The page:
Common Core is like the hull of a ship sailing out of a harbor, while still under construction.
Common Core will make sweeping changes to the education system in Oklahoma and the nation, but the cost-benefit analysis of these changes has yet to be scrutinized, according to one state lawmaker.
A rally will be held at noon, Wednesday, March 27, 2013, in the Oklahoma State Capitol building, Second Floor, west hallway of the Supreme Court offices. This rally will be sponsored by state Rep. Gus Blackwell (R-Laverne) and Restore Oklahoma Public Education (R.O.P.E.). Blackwell, Glenda Murphey, the Reverend Paul Blair, Traci Montgomery and Jenni White will be speaking about problems with the Common Core agenda.
Common Core was written into state law in 2010. It was one of four education ‘reform’ measures necessary to make the state competitive for a federal Race to the Top, Common Core became law before the standards were available for review or any research had been accumulated on their efficacy or cost. Oklahoma never received that grant. Now that the Common Core and its testing arm, PARCC, are being instituted across the state, districts must have hundreds of thousands of dollars in eRate grants and writing school bond initiatives to fund these mandates. Oklahoma taxpayers are being asked to fund these reforms through property tax, cell phone plans and an increase in the state education budget. The total cost of which is still unknown.
The Common Core changes will also necessitate changes to the increased collection of personal student data, student testing, teacher evaluation, and school performance. At a conference attended by Blackwell and sponsored by Common Core advocates, in the summer of 2012, Common Core was likened to the hull of a ship sailing out of a harbor, while still under construction.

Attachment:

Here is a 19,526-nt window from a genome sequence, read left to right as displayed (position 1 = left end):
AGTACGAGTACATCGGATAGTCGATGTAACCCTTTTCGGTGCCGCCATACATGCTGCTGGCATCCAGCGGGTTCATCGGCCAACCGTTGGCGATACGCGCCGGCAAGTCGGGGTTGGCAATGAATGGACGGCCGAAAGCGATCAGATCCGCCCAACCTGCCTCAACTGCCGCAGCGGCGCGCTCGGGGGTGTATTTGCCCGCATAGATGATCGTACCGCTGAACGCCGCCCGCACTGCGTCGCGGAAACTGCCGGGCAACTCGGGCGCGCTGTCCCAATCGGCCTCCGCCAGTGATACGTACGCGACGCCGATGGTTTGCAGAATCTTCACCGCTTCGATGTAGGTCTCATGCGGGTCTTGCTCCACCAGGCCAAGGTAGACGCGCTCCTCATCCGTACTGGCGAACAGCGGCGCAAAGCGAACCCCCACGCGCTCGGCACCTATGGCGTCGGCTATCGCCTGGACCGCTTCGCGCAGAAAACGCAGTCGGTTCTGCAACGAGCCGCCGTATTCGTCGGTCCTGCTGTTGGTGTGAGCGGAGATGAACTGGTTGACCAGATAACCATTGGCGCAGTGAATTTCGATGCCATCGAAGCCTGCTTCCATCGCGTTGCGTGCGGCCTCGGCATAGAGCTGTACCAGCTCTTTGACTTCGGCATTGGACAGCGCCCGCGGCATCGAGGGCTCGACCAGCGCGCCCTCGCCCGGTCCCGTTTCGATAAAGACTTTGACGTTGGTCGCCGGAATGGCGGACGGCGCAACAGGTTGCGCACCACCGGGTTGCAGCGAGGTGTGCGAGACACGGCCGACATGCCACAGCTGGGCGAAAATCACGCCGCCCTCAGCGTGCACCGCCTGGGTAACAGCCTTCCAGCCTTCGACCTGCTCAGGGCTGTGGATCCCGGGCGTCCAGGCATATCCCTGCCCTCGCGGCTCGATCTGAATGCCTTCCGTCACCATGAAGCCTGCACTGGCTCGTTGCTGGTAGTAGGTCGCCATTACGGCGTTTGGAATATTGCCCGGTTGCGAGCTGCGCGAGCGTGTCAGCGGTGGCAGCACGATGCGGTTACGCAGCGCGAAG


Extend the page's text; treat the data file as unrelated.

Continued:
“The fact of the matter is: Few people know the extent of the changes, driven by the private groups advocating this change, which will result in large profits for a few private companies.” Blackwell said.
This year, Blackwell authored House Bill 1907 to create a task force to study the cost of Common Core. Though the bill passed its committee hearing unanimously, Blackwell learned it would not be heard in the state Senate. Blackwell was able to reach an agreement with House leadership authorizing a long-overdue extended legislative study on the costs of Common Core in Oklahoma schools.
“I do not think Oklahomans want to relinquish the local control of their schools or the state-guidance of standards to the nationalization of education, by a handful of elitists in Washington, D.C.,” Blackwell said.
“The Common Core State Standards must be brought to bear under public scrutiny before we move further into its implementation. Taxpayers should not bear the brunt of a program for which we know little about, even three years after its inception.”